I like to think that I’m Isaac Asimov aficionado. I’m not, really. I just like to think that. I mean, I read the David Starr books when I was a kid, the Science Fiction Book Club introduced me to the Foundation Series, I read all his magazine essays in compilations, the Robot mysteries, and his non-science fiction mysteries were all well known to me.
Today, I read “The Gods Themselves.” I figured it was a typical human drama like Heinlein’s space pioneer books (“Have Spacesuit, Will Travel) or other Asimov books themselves, say like the Foundation Series itself, and the opening act proved me right. One scientist has discovered a way to transfer materials out of our universe, and with the help of mysterious creatures in an alternate universe, generate energy as a result. Another scientist is (quite correctly) terrified that this will lead to disastrous (on a galactic scale) results.
According to my Kindle, I was 23% of the way through the book, when Isaac Asimov blew my freaking mind. The second act started, not on Earth — where the first act had resided. Not even on the Moon, where one character had been heading. No, this act started in that alternate universe. It starred three aliens of a race so wonderfully imagined, I have not seen its equal in science fiction anywhere, although Orson Scott Card’s alien race in “Speaker for the Dead” appears to have been inspired by Asimov’s.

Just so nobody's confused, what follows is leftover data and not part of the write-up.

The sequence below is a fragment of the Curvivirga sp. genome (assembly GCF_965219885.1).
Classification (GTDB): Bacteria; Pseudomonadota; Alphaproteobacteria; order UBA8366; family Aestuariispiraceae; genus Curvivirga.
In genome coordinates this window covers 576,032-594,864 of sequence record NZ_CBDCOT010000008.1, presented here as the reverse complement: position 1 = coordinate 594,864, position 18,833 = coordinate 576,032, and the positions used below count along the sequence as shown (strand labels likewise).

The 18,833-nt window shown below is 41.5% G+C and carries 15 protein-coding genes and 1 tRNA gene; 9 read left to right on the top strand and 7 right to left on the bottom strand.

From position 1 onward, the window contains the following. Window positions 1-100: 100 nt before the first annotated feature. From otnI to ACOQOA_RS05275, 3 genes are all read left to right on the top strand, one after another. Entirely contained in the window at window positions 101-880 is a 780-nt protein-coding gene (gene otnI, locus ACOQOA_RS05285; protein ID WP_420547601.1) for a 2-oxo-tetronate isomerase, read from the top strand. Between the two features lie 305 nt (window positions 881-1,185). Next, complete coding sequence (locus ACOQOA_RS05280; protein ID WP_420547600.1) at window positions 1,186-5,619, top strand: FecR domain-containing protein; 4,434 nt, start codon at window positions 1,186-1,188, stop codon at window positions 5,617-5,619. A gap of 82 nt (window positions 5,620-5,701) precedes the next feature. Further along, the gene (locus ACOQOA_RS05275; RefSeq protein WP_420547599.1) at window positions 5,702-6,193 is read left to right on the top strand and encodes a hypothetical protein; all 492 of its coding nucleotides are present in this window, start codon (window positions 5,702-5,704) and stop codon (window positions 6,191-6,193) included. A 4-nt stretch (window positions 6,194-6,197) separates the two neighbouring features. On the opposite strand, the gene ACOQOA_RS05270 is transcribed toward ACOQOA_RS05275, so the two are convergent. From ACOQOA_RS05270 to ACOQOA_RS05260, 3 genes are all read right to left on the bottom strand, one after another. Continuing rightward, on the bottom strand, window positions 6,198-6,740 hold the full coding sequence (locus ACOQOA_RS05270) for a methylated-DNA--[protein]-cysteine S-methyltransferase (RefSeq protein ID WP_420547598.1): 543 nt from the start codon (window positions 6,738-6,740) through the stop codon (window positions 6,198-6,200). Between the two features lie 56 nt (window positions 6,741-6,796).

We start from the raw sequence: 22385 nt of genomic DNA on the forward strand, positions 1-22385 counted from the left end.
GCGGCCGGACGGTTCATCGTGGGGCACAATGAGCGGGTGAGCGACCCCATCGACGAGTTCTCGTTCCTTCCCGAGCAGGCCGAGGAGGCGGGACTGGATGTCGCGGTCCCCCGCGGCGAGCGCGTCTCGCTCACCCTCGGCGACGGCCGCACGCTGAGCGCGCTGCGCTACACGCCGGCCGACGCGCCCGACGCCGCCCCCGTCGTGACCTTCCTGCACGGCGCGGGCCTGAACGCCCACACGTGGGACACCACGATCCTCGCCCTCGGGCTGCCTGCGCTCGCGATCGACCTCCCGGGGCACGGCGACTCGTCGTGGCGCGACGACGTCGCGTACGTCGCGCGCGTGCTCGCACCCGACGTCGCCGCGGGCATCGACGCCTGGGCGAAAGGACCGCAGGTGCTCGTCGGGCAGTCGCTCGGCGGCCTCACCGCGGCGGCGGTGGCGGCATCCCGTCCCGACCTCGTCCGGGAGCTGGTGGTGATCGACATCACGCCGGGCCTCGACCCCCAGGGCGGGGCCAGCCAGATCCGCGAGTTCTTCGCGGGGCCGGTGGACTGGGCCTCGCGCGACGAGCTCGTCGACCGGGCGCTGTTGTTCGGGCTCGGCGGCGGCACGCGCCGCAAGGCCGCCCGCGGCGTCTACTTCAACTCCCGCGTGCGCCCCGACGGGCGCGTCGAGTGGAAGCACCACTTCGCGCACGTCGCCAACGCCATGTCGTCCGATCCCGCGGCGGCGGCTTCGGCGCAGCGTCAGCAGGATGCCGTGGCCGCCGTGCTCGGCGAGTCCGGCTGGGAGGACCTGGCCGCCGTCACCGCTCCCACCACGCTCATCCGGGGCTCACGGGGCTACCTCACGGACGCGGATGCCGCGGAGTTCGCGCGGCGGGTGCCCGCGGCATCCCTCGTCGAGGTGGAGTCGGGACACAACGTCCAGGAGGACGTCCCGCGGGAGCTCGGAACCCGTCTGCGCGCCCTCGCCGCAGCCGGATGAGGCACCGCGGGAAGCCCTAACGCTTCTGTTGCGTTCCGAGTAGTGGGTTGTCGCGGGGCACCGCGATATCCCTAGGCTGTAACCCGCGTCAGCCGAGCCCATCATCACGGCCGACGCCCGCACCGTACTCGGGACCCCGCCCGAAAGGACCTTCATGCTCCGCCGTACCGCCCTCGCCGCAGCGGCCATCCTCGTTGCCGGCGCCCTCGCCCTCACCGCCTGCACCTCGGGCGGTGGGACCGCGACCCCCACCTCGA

I don’t want to give it away, because the joy of this entire segment of the book was far, far more than the story going on — and it was an important, VITAL part of the entire story. No, the discovery of this race in my mind, as Asimov carefully placed it there, each word picked perfectly, every phrase, every minute piece of world-building and xenology (to coin a phrase, as he was wont to do). On every page in the second act he surprised me, something I did not think he could do. On every page he delighted me, and I was even more surprised and, well, delighted at that too.
As I read this, I felt “This is something special. This is something Asimov has never done before. Can he keep it up?” — Sadly, the third act returns to our universe, and wraps up very neatly, as many of his novels do. The science fiction was spectacular, but it all felt forced — as though the verdict had been decided before the words ever reached the page. Still… that second act.
When I reached the final page, I put the book down, and immediately jumped onto Wiki. Sure enough, “The Gods Themselves” had won the Hugo, the Nebula and the Locus awards that year. Asimov himself said that he believed the second act was as creative and inventive as anything he’d ever written.
I have to agree.
If you haven’t read this science fiction classic, but you love sci-fi, I encourage you to pick a copy up today. You won’t be disappointed. I also ask that you consider getting the book from my Amazon link, below. This site stays open through the generous patronage of readers like you. Thank you!